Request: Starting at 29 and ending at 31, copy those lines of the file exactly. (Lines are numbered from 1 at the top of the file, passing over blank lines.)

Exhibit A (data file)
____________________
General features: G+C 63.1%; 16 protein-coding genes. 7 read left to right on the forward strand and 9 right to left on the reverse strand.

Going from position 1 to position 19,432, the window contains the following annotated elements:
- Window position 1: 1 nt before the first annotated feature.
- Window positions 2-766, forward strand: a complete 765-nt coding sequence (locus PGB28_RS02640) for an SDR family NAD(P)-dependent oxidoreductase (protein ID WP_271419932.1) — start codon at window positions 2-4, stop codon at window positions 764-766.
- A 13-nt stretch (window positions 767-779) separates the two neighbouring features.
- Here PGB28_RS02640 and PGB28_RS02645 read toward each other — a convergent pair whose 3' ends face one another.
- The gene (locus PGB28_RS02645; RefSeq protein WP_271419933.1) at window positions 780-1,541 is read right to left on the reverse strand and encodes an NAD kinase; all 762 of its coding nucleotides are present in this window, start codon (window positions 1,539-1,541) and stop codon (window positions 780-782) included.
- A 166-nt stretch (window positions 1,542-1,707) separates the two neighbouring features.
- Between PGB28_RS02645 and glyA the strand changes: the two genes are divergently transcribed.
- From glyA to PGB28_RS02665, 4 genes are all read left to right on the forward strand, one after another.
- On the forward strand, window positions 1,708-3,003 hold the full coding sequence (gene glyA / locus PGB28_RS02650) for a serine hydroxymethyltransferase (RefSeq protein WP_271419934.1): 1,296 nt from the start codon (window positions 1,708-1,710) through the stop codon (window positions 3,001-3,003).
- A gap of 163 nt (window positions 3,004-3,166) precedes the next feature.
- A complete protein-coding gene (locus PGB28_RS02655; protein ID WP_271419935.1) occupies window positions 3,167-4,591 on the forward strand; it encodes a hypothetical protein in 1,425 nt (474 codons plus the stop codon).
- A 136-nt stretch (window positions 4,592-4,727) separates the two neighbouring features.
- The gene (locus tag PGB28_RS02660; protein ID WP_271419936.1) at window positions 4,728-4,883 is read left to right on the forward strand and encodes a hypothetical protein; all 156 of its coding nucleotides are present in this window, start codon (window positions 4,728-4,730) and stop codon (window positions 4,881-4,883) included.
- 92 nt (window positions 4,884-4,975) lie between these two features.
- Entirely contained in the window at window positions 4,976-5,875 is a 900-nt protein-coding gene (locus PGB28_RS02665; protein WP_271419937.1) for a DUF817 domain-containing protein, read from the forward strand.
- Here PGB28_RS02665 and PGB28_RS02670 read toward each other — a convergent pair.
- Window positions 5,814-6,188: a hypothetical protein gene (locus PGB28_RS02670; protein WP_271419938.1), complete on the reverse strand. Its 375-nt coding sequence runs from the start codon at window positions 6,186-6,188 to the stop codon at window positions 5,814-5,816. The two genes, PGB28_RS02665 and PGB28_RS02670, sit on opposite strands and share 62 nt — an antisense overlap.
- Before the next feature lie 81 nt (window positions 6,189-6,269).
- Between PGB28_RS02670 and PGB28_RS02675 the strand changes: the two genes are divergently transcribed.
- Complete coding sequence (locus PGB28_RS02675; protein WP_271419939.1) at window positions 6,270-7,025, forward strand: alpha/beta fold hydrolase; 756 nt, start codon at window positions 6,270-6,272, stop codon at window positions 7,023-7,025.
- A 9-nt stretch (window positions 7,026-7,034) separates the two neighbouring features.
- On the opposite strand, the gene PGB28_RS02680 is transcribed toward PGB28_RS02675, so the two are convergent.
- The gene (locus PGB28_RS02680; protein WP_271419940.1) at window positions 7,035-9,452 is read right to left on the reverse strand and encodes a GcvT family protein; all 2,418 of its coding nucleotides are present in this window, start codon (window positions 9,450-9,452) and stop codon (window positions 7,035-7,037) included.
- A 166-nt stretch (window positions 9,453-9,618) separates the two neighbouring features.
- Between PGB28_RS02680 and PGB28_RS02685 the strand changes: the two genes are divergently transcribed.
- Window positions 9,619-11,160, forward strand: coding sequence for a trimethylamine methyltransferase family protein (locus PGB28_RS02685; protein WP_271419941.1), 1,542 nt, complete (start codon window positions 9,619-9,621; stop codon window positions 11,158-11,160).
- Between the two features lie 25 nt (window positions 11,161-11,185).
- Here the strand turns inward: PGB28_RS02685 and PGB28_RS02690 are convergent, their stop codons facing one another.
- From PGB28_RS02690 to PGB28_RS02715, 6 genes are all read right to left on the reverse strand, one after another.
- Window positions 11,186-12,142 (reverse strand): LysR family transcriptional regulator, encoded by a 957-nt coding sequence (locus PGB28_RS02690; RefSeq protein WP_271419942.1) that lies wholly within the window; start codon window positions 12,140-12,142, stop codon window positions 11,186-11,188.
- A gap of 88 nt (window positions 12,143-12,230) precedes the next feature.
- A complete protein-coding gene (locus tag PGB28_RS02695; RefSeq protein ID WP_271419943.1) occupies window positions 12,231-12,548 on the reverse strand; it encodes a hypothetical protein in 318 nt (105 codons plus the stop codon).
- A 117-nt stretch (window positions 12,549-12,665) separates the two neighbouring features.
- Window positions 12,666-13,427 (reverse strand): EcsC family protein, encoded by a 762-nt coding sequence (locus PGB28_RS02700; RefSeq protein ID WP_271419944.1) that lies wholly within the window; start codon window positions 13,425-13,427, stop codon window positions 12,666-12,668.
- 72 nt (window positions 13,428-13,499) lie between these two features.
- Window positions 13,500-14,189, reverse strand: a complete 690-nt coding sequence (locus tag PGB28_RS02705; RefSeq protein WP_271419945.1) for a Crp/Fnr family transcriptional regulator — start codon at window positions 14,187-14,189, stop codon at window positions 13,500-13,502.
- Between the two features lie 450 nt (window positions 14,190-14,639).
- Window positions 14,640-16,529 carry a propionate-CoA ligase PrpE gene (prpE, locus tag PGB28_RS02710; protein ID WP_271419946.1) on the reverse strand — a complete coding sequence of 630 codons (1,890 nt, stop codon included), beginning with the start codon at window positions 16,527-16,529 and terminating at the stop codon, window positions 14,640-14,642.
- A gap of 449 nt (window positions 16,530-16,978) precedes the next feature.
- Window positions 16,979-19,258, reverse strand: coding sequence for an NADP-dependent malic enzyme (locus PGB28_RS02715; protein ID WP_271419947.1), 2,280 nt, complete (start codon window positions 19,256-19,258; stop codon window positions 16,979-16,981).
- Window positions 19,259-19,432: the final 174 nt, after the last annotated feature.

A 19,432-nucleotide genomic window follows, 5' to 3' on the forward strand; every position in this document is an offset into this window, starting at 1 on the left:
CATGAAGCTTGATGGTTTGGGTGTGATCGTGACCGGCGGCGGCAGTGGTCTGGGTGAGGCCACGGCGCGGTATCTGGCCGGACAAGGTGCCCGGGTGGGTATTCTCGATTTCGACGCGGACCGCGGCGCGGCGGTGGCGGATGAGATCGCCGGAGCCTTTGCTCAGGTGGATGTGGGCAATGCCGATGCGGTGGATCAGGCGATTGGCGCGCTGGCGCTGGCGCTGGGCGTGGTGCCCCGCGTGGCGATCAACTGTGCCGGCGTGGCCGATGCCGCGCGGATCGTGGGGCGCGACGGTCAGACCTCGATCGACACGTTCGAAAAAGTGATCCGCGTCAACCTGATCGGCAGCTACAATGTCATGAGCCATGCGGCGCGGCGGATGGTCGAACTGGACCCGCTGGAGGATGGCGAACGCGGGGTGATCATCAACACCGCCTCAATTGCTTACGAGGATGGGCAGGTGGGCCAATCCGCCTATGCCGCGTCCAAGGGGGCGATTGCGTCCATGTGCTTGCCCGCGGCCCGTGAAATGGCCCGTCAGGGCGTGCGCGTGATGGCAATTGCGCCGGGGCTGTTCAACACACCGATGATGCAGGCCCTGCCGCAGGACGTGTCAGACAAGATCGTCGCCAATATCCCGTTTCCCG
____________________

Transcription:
- Between the two features lie 25 nt (window positions 11,161-11,185).
- Here the strand turns inward: PGB28_RS02685 and PGB28_RS02690 are convergent, their stop codons facing one another.
- From PGB28_RS02690 to PGB28_RS02715, 6 genes are all read right to left on the reverse strand, one after another.